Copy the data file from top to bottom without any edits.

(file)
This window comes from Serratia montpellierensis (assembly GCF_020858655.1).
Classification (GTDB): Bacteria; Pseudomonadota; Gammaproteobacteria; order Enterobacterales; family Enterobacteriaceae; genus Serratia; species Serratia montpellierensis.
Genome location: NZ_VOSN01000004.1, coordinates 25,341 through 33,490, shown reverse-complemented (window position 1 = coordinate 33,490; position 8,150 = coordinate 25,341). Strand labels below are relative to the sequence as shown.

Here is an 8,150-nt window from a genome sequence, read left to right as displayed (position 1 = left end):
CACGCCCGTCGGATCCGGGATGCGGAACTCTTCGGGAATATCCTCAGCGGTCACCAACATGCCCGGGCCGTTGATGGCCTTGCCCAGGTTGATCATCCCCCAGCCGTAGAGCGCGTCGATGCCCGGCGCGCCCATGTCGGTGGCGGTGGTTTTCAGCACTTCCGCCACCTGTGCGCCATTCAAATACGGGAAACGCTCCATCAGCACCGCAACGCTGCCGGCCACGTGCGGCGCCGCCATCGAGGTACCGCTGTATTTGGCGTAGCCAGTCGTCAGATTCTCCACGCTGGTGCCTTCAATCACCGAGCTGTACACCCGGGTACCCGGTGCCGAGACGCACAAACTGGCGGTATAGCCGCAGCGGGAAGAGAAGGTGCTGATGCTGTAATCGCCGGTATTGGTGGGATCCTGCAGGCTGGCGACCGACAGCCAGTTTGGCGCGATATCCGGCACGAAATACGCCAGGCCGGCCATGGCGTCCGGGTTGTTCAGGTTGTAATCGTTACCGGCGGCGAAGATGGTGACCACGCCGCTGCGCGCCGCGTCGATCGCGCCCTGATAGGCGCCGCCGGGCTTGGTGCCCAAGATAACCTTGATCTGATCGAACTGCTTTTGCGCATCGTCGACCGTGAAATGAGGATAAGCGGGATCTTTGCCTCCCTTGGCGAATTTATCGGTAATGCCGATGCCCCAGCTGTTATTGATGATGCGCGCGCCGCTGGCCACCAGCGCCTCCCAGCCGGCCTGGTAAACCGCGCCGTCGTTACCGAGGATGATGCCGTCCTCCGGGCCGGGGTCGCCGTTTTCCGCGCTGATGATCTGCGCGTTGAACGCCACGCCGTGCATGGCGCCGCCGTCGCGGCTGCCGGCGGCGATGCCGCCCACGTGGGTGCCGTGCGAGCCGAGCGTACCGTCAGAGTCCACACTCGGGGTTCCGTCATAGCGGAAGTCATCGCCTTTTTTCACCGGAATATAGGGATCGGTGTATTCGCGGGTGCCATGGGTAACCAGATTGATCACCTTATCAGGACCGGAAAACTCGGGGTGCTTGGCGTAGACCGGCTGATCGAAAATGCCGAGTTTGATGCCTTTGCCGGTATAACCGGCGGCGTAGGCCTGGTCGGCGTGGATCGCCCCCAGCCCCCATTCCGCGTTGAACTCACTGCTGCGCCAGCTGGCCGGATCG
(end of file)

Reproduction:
This window comes from Serratia montpellierensis (assembly GCF_020858655.1).
Classification (GTDB): Bacteria; Pseudomonadota; Gammaproteobacteria; order Enterobacterales; family Enterobacteriaceae; genus Serratia; species Serratia montpellierensis.
Genome location: NZ_VOSN01000004.1, coordinates 25,341 through 33,490, shown reverse-complemented (window position 1 = coordinate 33,490; position 8,150 = coordinate 25,341). Strand labels below are relative to the sequence as shown.

Here is an 8,150-nt window from a genome sequence, read left to right as displayed (position 1 = left end):
CACGCCCGTCGGATCCGGGATGCGGAACTCTTCGGGAATATCCTCAGCGGTCACCAACATGCCCGGGCCGTTGATGGCCTTGCCCAGGTTGATCATCCCCCAGCCGTAGAGCGCGTCGATGCCCGGCGCGCCCATGTCGGTGGCGGTGGTTTTCAGCACTTCCGCCACCTGTGCGCCATTCAAATACGGGAAACGCTCCATCAGCACCGCAACGCTGCCGGCCACGTGCGGCGCCGCCATCGAGGTACCGCTGTATTTGGCGTAGCCAGTCGTCAGATTCTCCACGCTGGTGCCTTCAATCACCGAGCTGTACACCCGGGTACCCGGTGCCGAGACGCACAAACTGGCGGTATAGCCGCAGCGGGAAGAGAAGGTGCTGATGCTGTAATCGCCGGTATTGGTGGGATCCTGCAGGCTGGCGACCGACAGCCAGTTTGGCGCGATATCCGGCACGAAATACGCCAGGCCGGCCATGGCGTCCGGGTTGTTCAGGTTGTAATCGTTACCGGCGGCGAAGATGGTGACCACGCCGCTGCGCGCCGCGTCGATCGCGCCCTGATAGGCGCCGCCGGGCTTGGTGCCCAAGATAACCTTGATCTGATCGAACTGCTTTTGCGCATCGTCGACCGTGAAATGAGGATAAGCGGGATCTTTGCCTCCCTTGGCGAATTTATCGGTAATGCCGATGCCCCAGCTGTTATTGATGATGCGCGCGCCGCTGGCCACCAGCGCCTCCCAGCCGGCCTGGTAAACCGCGCCGTCGTTACCGAGGATGATGCCGTCCTCCGGGCCGGGGTCGCCGTTTTCCGCGCTGATGATCTGCGCGTTGAACGCCACGCCGTGCATGGCGCCGCCGTCGCGGCTGCCGGCGGCGATGCCGCCCACGTGGGTGCCGTGCGAGCCGAGCGTACCGTCAGAGTCCACACTCGGGGTTCCGTCATAGCGGAAGTCATCGCCTTTTTTCACCGGAATATAGGGATCGGTGTATTCGCGGGTGCCATGGGTAACCAGATTGATCACCTTATCAGGACCGGAAAACTCGGGGTGCTTGGCGTAGACCGGCTGATCGAAAATGCCGAGTTTGATGCCTTTGCCGGTATAACCGGCGGCGTAGGCCTGGTCGGCGTGGATCGCCCCCAGCCCCCATTCCGCGTTGAACTCACTGCTGCGCCAGCTGGCCGGATCG